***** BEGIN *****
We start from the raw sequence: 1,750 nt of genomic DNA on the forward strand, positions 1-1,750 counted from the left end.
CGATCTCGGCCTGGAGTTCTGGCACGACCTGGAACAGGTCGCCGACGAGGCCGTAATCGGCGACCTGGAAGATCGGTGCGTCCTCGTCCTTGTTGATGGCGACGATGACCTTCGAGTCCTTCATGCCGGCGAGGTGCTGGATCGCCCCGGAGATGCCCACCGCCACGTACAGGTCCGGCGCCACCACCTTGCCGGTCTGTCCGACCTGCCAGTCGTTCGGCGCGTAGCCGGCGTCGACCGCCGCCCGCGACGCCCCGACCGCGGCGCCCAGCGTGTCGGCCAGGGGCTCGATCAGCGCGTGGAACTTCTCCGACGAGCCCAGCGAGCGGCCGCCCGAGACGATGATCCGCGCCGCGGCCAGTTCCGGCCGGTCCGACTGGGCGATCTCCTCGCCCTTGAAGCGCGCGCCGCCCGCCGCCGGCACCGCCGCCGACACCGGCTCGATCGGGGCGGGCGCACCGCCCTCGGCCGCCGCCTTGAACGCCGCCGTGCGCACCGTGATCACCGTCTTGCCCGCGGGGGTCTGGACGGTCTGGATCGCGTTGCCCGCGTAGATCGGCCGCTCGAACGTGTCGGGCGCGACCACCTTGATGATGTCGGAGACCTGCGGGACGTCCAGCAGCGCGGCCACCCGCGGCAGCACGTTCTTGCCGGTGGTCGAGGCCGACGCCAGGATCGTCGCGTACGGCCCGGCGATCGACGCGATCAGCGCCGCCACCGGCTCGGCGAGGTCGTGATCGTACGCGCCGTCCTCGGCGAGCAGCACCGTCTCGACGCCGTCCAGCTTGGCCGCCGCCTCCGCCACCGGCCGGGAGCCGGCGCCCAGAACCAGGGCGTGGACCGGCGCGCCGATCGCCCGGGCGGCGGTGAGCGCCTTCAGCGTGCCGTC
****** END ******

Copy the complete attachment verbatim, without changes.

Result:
We start from the raw sequence: 1,750 nt of genomic DNA on the forward strand, positions 1-1,750 counted from the left end.
CGATCTCGGCCTGGAGTTCTGGCACGACCTGGAACAGGTCGCCGACGAGGCCGTAATCGGCGACCTGGAAGATCGGTGCGTCCTCGTCCTTGTTGATGGCGACGATGACCTTCGAGTCCTTCATGCCGGCGAGGTGCTGGATCGCCCCGGAGATGCCCACCGCCACGTACAGGTCCGGCGCCACCACCTTGCCGGTCTGTCCGACCTGCCAGTCGTTCGGCGCGTAGCCGGCGTCGACCGCCGCCCGCGACGCCCCGACCGCGGCGCCCAGCGTGTCGGCCAGGGGCTCGATCAGCGCGTGGAACTTCTCCGACGAGCCCAGCGAGCGGCCGCCCGAGACGATGATCCGCGCCGCGGCCAGTTCCGGCCGGTCCGACTGGGCGATCTCCTCGCCCTTGAAGCGCGCGCCGCCCGCCGCCGGCACCGCCGCCGACACCGGCTCGATCGGGGCGGGCGCACCGCCCTCGGCCGCCGCCTTGAACGCCGCCGTGCGCACCGTGATCACCGTCTTGCCCGCGGGGGTCTGGACGGTCTGGATCGCGTTGCCCGCGTAGATCGGCCGCTCGAACGTGTCGGGCGCGACCACCTTGATGATGTCGGAGACCTGCGGGACGTCCAGCAGCGCGGCCACCCGCGGCAGCACGTTCTTGCCGGTGGTCGAGGCCGACGCCAGGATCGTCGCGTACGGCCCGGCGATCGACGCGATCAGCGCCGCCACCGGCTCGGCGAGGTCGTGATCGTACGCGCCGTCCTCGGCGAGCAGCACCGTCTCGACGCCGTCCAGCTTGGCCGCCGCCTCCGCCACCGGCCGGGAGCCGGCGCCCAGAACCAGGGCGTGGACCGGCGCGCCGATCGCCCGGGCGGCGGTGAGCGCCTTCAGCGTGCCGTC